Many thanks to Blaine Harden for the Aug. 2 article portraying the strengths of the modern Peace Corps. Recognition of the steady, effective service to grass-roots development by Peace Corps volunteers is long overdue. So is recognition of Loret Miller Ruppe's six-year, inspired stewardship of the tiny agency. She has given President Kennedy's creation bipartisan colors.

However, Mr. Harden's characterization of Peace Corps volunteers of the 1960s as ''unskilled idealists'' is highly inaccurate. Idealists, yes. It is, after all, first and foremost a corps dedicated to peace, and not a miniature World Bank or Agency for International Development. Unskilled, no. It is well documented that many thousands of early volunteers serving in Africa as teachers made enormously valuable contributions to the expansion and improvement of public schools in more than 20 African countries. Similar contributions were made in public health and other fields. Africans will tell you so.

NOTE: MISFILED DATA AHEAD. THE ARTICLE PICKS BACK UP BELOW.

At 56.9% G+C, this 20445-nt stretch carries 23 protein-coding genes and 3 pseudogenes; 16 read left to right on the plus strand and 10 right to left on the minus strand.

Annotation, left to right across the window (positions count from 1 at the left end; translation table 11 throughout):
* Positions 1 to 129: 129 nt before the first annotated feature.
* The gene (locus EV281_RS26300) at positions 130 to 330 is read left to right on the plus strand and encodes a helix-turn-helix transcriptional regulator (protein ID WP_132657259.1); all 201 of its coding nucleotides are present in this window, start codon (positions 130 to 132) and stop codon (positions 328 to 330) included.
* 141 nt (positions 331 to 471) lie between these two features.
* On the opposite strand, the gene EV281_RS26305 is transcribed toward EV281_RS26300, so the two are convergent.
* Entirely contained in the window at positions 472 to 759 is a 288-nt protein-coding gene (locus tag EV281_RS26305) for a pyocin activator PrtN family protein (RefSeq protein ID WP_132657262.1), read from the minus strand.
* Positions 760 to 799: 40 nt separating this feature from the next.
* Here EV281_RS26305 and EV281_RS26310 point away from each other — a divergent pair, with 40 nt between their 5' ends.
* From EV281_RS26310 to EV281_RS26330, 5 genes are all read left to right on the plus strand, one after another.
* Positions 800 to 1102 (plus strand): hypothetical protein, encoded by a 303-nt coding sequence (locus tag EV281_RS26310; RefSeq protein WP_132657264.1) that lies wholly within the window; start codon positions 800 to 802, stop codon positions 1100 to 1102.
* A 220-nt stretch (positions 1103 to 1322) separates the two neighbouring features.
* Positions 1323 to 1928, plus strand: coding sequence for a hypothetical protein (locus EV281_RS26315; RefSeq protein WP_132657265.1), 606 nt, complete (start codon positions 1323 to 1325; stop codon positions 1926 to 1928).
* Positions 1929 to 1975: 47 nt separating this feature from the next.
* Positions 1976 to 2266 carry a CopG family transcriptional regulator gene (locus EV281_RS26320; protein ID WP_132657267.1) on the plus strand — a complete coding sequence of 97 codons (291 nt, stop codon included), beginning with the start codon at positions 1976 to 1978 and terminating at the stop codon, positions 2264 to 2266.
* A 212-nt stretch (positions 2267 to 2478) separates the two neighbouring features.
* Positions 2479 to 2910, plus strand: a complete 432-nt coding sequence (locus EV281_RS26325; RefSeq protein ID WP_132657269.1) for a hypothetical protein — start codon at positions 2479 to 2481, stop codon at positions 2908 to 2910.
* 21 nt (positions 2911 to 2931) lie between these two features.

The early volunteers were tough too. Quitting before completing two years of service was below 10 percent in the '60s, compared with today's 25 percent. Finally, while the average age of volunteers today is 30, the majority are still young people.

It is past due for today's Peace Corps to step out of the shadow of the bold experiment of Sargent Shriver's years as director, but this does not have to be done by casting false aspersions on the volunteers of the '60s. The fact is that the many achievements of the Peace Corps have been remarkably continuous. And the majority of volunteers then and now have been pragmatic idealists serving with distinction. ROGER LANDRUM President Returned Peace Corps Volunteers of Washington, D.C. Washington